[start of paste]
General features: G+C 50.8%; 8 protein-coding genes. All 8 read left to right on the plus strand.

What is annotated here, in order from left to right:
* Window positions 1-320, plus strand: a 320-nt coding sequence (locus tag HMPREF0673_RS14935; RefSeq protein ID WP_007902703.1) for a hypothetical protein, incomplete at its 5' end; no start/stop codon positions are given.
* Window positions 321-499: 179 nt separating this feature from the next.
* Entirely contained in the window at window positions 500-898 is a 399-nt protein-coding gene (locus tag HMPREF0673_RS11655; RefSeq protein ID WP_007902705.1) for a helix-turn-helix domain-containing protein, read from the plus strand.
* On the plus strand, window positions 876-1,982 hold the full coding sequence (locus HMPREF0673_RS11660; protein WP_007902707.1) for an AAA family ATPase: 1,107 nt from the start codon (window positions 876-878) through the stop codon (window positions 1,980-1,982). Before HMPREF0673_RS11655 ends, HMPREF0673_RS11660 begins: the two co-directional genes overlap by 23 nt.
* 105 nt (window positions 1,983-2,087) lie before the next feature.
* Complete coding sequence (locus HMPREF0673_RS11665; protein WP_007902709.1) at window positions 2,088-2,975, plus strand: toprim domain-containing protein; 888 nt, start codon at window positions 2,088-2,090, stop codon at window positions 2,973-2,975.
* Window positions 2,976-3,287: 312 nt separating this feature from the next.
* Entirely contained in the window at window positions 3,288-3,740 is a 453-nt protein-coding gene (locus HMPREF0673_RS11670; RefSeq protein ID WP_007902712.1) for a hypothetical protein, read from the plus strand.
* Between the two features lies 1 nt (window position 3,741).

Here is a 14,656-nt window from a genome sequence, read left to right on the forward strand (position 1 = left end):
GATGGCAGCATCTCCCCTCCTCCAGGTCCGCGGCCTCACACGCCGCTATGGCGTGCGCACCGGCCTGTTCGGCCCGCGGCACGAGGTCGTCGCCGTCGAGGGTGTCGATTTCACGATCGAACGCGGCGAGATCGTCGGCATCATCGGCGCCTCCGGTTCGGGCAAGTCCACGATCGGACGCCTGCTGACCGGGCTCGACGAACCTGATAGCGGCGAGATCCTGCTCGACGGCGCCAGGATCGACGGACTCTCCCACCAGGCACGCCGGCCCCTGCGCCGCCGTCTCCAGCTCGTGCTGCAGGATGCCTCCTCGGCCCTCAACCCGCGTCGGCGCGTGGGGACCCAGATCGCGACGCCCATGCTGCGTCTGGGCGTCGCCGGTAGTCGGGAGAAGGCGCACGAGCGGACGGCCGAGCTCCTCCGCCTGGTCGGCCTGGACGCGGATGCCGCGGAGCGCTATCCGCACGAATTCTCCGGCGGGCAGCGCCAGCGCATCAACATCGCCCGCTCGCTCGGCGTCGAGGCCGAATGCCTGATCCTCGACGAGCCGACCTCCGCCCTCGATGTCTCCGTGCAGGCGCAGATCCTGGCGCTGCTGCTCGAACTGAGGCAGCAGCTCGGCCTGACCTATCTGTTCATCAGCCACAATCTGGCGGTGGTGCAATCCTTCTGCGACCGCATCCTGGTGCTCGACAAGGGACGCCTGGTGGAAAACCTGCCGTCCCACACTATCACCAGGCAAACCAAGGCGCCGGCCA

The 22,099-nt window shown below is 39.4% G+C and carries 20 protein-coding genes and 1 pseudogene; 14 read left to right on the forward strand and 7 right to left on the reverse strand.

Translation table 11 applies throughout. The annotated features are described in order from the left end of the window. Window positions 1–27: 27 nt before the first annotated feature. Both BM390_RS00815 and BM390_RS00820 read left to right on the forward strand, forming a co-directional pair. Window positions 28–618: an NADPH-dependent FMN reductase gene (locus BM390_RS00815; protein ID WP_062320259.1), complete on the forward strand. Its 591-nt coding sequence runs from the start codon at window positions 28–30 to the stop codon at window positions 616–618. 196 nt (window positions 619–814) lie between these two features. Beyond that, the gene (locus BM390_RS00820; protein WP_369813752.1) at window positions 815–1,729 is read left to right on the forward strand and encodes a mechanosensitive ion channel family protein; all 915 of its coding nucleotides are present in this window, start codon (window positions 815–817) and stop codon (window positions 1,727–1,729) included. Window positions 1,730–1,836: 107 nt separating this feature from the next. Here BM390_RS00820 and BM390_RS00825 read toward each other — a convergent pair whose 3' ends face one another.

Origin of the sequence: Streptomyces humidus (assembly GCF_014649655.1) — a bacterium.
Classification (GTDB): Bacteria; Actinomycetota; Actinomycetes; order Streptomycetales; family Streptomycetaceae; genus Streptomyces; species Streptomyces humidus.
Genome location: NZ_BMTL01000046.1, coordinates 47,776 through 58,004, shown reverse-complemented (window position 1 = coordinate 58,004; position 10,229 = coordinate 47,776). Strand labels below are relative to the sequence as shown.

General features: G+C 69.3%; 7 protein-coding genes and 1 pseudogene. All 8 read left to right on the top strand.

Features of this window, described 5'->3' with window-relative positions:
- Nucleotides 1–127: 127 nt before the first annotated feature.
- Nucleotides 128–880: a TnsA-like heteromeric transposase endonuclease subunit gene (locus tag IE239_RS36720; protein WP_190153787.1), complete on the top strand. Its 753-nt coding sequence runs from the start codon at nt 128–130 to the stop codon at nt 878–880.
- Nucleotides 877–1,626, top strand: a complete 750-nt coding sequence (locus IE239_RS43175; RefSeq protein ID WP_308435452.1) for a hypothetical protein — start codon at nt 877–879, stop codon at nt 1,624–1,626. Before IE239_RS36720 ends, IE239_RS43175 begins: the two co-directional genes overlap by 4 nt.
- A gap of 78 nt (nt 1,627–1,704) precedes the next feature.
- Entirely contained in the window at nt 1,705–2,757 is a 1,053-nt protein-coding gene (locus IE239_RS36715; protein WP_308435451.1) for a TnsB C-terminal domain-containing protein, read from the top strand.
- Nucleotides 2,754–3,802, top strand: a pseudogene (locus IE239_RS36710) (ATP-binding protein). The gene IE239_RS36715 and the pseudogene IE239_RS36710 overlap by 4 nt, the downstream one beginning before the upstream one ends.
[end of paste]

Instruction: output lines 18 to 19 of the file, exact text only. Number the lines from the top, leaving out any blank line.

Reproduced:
Genome location: NZ_BMTL01000046.1, coordinates 47,776 through 58,004, shown reverse-complemented (window position 1 = coordinate 58,004; position 10,229 = coordinate 47,776). Strand labels below are relative to the sequence as shown.

General features: G+C 69.3%; 7 protein-coding genes and 1 pseudogene. All 8 read left to right on the top strand.